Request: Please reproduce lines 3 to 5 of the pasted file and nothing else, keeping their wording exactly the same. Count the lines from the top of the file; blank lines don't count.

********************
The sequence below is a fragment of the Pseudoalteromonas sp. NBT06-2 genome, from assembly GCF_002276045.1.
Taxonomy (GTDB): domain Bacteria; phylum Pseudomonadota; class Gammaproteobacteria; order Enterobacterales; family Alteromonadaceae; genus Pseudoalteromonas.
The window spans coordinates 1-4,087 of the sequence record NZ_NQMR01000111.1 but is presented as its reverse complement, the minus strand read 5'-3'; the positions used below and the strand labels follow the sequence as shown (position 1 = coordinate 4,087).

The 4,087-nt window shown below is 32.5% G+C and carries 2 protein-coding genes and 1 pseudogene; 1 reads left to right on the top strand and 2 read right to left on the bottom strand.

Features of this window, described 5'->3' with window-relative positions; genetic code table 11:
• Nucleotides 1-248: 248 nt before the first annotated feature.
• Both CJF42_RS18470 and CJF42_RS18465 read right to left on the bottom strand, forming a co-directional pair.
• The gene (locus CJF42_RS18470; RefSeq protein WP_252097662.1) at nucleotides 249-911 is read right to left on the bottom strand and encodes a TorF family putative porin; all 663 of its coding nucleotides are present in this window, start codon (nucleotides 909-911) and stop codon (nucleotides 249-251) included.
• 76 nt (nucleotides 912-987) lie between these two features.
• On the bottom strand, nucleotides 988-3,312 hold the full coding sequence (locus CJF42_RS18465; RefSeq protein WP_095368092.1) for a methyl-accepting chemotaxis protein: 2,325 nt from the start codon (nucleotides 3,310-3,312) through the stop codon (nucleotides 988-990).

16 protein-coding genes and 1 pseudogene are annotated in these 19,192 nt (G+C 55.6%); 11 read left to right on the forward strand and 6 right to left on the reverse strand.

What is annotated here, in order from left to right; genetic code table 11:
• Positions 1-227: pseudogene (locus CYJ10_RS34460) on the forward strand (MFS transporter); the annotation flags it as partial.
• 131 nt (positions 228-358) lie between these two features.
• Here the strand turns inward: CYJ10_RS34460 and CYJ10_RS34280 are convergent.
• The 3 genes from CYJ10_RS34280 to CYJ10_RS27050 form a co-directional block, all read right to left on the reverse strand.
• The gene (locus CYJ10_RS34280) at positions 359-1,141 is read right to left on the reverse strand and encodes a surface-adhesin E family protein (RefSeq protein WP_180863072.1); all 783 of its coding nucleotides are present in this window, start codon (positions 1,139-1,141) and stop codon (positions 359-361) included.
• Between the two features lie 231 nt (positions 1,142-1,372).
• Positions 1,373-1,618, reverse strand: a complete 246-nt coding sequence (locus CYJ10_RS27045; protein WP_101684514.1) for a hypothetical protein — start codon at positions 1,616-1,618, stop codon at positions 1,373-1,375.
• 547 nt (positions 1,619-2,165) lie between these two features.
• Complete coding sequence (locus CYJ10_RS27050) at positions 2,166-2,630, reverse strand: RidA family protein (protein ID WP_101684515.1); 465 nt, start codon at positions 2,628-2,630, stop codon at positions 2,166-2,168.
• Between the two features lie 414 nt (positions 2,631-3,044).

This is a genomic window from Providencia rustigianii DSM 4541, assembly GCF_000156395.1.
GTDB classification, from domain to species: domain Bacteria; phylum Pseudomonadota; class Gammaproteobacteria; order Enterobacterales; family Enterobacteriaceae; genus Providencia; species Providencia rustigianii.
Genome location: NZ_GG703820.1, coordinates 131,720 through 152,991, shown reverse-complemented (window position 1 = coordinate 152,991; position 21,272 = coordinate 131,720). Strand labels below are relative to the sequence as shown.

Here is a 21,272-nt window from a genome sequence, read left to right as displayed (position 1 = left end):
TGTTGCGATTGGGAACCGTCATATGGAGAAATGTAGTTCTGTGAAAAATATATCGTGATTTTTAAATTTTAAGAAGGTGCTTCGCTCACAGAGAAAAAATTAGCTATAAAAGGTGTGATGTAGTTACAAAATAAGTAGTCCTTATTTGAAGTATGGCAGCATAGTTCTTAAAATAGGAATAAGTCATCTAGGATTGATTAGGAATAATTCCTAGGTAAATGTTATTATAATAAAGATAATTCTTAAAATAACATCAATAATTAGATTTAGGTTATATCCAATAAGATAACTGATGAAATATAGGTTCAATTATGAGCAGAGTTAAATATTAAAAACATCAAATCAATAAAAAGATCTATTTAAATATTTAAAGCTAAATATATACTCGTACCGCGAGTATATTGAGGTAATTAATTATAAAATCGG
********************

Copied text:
The window spans coordinates 1-4,087 of the sequence record NZ_NQMR01000111.1 but is presented as its reverse complement, the minus strand read 5'-3'; the positions used below and the strand labels follow the sequence as shown (position 1 = coordinate 4,087).

The 4,087-nt window shown below is 32.5% G+C and carries 2 protein-coding genes and 1 pseudogene; 1 reads left to right on the top strand and 2 read right to left on the bottom strand.

Features of this window, described 5'->3' with window-relative positions; genetic code table 11: